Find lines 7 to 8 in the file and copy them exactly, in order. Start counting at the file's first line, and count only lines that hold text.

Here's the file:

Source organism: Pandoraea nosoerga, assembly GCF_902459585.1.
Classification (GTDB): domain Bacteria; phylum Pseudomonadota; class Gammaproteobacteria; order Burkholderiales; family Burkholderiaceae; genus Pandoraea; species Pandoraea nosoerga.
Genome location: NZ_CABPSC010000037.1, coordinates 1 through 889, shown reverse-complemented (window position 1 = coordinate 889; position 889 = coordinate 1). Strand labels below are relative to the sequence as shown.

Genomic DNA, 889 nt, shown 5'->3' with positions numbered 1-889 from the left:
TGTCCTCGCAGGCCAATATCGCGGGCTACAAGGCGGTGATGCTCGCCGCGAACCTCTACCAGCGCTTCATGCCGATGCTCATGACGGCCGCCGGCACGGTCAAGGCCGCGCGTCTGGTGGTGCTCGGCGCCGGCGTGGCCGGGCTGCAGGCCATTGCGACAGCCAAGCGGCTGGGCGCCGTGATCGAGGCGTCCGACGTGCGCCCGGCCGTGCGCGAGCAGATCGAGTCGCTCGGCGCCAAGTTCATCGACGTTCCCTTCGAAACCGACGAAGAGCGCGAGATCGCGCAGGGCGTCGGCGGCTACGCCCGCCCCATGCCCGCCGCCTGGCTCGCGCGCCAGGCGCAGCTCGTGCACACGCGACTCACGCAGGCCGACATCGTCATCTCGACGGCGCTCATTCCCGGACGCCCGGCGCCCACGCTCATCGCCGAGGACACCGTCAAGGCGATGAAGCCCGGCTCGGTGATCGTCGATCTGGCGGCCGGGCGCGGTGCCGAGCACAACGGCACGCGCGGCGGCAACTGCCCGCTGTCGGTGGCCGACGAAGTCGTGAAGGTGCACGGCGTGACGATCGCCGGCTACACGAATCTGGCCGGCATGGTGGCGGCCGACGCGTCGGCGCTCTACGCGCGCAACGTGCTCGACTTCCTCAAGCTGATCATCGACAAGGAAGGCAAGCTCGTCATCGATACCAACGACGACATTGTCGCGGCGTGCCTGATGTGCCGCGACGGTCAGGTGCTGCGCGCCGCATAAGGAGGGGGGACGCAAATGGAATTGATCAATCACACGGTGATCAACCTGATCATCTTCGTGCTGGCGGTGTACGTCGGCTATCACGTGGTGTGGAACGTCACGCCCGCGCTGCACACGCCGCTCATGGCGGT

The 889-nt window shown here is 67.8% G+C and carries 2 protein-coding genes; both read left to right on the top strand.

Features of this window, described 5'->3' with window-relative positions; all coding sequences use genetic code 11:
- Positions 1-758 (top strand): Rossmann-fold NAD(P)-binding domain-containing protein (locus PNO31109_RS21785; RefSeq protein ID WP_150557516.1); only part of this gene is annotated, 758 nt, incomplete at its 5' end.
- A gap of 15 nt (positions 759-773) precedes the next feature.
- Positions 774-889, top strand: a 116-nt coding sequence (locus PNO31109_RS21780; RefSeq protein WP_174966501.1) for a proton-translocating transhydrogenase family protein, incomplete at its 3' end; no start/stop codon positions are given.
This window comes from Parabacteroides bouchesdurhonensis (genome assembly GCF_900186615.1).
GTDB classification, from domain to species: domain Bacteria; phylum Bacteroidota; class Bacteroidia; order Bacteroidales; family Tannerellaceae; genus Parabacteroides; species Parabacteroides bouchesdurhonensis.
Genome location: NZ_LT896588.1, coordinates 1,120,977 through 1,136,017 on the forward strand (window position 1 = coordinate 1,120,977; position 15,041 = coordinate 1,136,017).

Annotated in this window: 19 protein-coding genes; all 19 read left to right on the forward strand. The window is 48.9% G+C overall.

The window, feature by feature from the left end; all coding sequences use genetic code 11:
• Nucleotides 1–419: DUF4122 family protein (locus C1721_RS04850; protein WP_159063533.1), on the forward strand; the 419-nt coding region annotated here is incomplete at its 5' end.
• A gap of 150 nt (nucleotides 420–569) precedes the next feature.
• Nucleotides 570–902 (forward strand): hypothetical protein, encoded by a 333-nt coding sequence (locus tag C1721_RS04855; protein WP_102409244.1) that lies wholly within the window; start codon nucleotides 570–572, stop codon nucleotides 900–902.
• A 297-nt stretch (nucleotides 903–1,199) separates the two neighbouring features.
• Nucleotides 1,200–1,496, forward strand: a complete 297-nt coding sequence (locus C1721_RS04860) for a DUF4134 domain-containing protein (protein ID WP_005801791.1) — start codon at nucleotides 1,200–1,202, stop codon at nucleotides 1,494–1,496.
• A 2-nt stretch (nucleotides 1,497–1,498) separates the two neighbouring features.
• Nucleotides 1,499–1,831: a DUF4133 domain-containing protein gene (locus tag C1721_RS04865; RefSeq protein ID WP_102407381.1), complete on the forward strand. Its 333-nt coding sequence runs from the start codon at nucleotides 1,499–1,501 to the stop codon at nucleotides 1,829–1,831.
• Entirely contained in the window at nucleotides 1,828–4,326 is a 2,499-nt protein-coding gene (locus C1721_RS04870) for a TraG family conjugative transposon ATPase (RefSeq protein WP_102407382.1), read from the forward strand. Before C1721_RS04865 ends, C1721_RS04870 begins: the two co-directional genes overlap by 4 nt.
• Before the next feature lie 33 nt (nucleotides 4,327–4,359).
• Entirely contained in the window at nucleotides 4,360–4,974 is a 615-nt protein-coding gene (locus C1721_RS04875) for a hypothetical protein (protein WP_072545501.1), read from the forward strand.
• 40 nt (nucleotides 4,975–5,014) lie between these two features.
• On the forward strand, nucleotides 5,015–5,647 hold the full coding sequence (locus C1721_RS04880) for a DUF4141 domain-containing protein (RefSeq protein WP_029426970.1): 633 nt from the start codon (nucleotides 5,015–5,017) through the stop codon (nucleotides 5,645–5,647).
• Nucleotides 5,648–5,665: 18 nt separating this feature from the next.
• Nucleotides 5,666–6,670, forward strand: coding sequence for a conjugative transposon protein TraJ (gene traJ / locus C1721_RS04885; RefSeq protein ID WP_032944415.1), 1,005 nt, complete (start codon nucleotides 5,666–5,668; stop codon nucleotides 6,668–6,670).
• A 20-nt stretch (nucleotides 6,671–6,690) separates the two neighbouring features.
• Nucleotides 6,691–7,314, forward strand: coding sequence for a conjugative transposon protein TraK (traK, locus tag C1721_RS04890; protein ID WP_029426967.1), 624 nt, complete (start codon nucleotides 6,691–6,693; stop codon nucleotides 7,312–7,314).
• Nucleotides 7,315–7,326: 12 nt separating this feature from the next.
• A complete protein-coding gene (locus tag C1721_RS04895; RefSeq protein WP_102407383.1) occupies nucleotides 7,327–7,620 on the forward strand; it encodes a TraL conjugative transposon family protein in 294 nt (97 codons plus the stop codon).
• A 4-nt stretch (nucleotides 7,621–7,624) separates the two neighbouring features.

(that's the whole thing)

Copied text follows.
Features of this window, described 5'->3' with window-relative positions; all coding sequences use genetic code 11:
- Positions 1-758 (top strand): Rossmann-fold NAD(P)-binding domain-containing protein (locus PNO31109_RS21785; RefSeq protein ID WP_150557516.1); only part of this gene is annotated, 758 nt, incomplete at its 5' end.